liv­ery, have been mak­ing their pres­ence felt on ur­ban streets. It’s a stand­out ve­hi­cle in so many ways and a ma­jor step down the road to true zero-emis­sion mo­tor­ing. Not only is the i3 man­u­fac­tured us­ing sus­tain­able ma­te­ri­als, there is even end-of-life sus­tain­abil­ity in the form of the abil­ity to re­cy­cle al­most ev­ery­thing that goes into its pro­duc­tion. Charg­ing the i3 can be com­pleted in six to eight hours from a con­ven­tional house­hold power point (although you can shave 30 per­cent off that time if the op­tional BMW Wall­box is in­stalled). Range is not a prob­lem for the av­er­age com­mute ei­ther – the claimed range is be­tween 130 and 160 kilo­me­tres on elec­tric power and up to 340 kilo­me­tres when the Range Ex­ten­der (Rex) – a 647cc petrol pow­ered gen­er­a­tor – kicks in. The Kan­goo is a unique choice too, as Air New Zealand is the first cus­tomer in this coun­try to de­ploy the ve­hi­cle. Lo­cal and over­seas re­ports es­ti­mate real world range be­tween 100 and 120km km per charge, de­pend­ing on load and tem­per­a­ture. And speak­ing of load, one of the key fea­tures of this elec­tric van – the big­gest in the Kan­goo line-up – is its abil­ity to carry lengthy cargo items. The pas­sen­ger seat folds flat into the floor, and a bar­rier swings around the driver’s seat, which means items of up to 2.7 me­tres can be eas­ily ac­com­mo­dated. As well as in­tro­duc­ing the elec­tric ve­hi­cles pro­gres­sively over 2016, Air New Zealand has also been busy in­stalling charg­ing points at its key car parking fa­cil­i­ties to sup­port the com­pany’s new elec­tric ve­hi­cles. This was in ad­di­tion to the charge points that it had al­ready in­stalled in a num­ber of the air­line’s cus­tomer parking fa­cil­i­ties. Elec­tric is the theme right across Air New Zealand’s air­port ground ser­vice equip­ment as well – next time you’re at an air­port see if you can spot the elec­tri­fied golf carts and trac­tors out on the tar­mac. And where elec­tric op­tions don’t cur­rently ex­ist, the air­line is work­ing with Z En­ergy to pur­chase bio-diesel from its site un­der devel­op­ment in Wiri. Fol­low­ing on from its elec­tric ve­hi­cle an­nounce­ment early last year, in Oc­to­ber 2016 Air New Zealand launched an ini­tia­tive, along with Mer­cury En­ergy and with the sup­port of West­pac, to in­crease the num­ber of EVS on New Zealand roads by 75 per­cent within three years. This ini­tia­tive tar­gets more than 30 lead­ing busi­nesses com­mit­ting to tran­si­tion at least 30 per­cent of their com­pany ve­hi­cle fleets to plug-in elec­tric ve­hi­cles by 2019.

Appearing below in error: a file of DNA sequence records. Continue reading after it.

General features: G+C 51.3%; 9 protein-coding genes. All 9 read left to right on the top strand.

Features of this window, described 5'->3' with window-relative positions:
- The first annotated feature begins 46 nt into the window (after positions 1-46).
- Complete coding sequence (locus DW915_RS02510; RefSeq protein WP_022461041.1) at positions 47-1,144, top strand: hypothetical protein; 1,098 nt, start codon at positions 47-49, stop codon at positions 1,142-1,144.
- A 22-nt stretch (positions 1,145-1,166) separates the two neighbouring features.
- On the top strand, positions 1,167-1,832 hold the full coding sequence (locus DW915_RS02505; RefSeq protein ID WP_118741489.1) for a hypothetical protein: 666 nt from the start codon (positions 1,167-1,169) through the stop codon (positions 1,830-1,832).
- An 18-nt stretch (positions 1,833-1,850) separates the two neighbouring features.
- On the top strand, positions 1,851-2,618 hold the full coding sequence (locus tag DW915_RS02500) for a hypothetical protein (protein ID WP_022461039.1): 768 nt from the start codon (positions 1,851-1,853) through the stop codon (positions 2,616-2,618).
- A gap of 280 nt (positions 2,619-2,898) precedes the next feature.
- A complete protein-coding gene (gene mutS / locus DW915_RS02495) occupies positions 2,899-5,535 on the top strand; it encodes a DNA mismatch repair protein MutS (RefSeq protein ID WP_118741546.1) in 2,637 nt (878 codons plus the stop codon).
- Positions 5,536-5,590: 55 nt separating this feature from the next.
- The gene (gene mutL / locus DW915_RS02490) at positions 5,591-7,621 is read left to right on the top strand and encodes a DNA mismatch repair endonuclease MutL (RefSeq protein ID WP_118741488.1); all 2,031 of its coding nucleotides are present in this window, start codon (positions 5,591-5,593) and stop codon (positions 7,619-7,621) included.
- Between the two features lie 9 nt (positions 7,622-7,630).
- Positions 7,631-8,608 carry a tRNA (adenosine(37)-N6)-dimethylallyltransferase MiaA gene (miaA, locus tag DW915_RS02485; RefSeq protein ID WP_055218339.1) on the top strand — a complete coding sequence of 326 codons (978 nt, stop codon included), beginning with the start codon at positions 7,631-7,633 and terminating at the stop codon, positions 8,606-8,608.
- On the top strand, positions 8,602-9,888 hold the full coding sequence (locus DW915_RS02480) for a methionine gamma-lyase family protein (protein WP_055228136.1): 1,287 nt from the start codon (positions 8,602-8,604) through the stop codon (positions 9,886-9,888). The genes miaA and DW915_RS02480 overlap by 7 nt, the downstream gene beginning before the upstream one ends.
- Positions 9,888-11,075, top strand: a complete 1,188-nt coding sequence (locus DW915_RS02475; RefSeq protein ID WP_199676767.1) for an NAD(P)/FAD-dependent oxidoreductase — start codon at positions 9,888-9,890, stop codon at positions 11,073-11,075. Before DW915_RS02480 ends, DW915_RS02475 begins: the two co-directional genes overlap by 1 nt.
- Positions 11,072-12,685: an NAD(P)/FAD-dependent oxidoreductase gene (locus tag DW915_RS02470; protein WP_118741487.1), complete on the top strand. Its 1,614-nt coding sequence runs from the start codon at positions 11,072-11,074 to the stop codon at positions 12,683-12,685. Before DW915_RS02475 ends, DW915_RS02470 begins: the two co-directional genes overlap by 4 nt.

A brief pro­file